Monday, 23 July 2012

Ramadan: Day Three

Thousands turned out on Zenica's main square for the
Iftar evening. PS: Can you spot me?
 (Source: Zenica Foto)
Today marked day three of my Ramadan fasting experience.

My last two Ramadan entries went into detail about my personal progression each day with the abstinence of all food and drink - but today I will avoid that altogether.

Yes, I managed to successfully fast another day (or, so I believe), but I prefer to discuss another Ramadan-related event that occurred in my current city of Zenica this evening.

Earlier today, my partner and I came across a news article detailing how some people from a Turkish municipality were planning a big Iftar event in central Zenica tonight.

As you should know by now, Iftar is the name of the feast following the fourth prayer of the day. Citizens from Bayrampasa - a suburban district of Istanbul - came to the city today, spending hours setting up dozens, perhaps hundreds, of tables and chairs, and putting free meals on offer for those wishing to join in on the Iftar 'festivities'.
The set-up from above. (Source: Zenica Foto)

Although, undoubtedly, there was a bit of a 'Hell yeah, free meal!' attitude in my head, I was mostly keen to head down to the event to experience some cultural traditions in action.

Expecting to see 100 people present, at best, I was shocked when I arrived to see almost twenty times that amount. Bosnian news portal reported that 2000 Zenica locals turned out for the event (they forgot about the one Australian!).

It was an enjoyable evening, not only because the food was surprisingly decent, but also because it gave me an opportunity to witness the close ties that remain between the citizens of Bosnia and Turkey.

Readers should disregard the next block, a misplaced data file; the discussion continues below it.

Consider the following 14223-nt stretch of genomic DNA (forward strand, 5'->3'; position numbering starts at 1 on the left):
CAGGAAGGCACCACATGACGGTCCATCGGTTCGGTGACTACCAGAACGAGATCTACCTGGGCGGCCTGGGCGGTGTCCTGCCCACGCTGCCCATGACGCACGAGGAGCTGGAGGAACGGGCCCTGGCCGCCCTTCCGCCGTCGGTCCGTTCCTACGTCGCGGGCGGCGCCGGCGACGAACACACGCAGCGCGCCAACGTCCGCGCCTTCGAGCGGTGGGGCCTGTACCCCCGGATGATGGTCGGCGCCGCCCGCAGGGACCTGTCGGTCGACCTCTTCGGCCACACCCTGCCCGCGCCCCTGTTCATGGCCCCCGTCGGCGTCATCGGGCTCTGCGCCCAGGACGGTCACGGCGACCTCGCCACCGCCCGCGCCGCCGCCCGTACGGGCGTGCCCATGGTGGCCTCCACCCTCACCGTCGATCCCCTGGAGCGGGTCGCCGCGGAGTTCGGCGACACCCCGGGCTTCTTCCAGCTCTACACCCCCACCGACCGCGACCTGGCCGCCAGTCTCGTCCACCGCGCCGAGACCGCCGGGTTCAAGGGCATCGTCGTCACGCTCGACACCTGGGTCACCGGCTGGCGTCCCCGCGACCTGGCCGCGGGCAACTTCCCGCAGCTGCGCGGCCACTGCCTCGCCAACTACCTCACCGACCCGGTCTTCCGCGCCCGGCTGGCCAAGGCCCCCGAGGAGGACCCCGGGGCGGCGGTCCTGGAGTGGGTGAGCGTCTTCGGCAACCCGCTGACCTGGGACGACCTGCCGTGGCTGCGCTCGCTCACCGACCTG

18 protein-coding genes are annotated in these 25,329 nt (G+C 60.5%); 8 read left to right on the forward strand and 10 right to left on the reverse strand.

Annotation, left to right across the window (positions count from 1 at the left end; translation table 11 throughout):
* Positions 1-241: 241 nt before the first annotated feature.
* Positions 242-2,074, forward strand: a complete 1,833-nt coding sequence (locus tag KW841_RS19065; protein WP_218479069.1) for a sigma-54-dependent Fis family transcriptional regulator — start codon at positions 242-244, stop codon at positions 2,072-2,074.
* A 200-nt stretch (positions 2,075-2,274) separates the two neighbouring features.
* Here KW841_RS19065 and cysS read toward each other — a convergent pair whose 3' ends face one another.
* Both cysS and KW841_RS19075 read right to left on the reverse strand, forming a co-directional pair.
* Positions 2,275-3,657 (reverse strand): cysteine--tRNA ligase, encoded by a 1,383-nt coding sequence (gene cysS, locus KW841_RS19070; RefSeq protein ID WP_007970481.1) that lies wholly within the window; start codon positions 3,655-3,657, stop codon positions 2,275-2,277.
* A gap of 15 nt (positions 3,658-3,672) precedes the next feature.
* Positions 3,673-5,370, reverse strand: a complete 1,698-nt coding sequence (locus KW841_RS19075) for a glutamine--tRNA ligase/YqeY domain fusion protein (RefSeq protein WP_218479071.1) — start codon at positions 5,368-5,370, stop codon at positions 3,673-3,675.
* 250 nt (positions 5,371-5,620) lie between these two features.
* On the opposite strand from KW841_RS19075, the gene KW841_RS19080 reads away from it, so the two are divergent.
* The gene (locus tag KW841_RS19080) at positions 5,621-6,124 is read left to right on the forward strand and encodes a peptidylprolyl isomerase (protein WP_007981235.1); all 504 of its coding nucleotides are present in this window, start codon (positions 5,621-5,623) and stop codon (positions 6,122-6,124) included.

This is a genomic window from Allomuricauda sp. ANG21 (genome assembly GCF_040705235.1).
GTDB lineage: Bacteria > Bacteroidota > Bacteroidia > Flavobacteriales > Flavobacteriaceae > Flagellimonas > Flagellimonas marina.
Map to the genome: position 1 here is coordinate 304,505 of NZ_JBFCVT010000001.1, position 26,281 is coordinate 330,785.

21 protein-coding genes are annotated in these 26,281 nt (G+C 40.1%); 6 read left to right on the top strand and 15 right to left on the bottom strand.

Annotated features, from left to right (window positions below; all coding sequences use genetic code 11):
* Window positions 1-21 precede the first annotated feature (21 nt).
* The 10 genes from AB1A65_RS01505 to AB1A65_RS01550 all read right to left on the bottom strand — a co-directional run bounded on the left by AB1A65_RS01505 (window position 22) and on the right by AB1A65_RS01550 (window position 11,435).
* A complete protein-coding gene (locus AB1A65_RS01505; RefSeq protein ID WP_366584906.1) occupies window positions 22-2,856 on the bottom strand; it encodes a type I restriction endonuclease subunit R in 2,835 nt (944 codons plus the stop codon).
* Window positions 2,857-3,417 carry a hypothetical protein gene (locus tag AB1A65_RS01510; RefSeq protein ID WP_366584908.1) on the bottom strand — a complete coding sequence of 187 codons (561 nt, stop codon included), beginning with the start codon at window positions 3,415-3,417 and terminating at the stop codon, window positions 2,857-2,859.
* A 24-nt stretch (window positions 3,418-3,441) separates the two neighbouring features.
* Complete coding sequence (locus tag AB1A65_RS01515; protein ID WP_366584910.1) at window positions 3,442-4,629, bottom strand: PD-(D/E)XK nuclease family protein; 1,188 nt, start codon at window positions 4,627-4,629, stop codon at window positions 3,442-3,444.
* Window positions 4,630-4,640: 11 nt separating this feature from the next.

It also provided a refreshing illustration of how religion can bring people from across the world together, and for good purposes.

Some people left as quickly as they had come!
Zenica's Mayor, Husejin Smajlovic, was extremely grateful to the Turkish volunteers for their efforts.

"Peace to everyone and I wish to thank every one of you for coming to this Iftar," Smajlovic said on the evening. "To my colleagues and all Turkish people who are organising this tradition for years, I want to express my large appreciation. They presented to us another type of Iftar where it also provides a social context. I hope that we will see each other again."

The event in Zenica tonight formed part of the "Ramadan in the Balkans" project, which was organised by the Bayrampasa people.

There will be a similar special Iftar dinner in Konjic tomorrow night, followed by another in Srebrenica on Tuesday.


  1. Hi Rusty,

    I like your posts and the way you interpret Ramadan. And Bosnia. Thank you for your
    nice words.
    Enisa from Sarajevo.

  2. Hi Rusty,here is something for you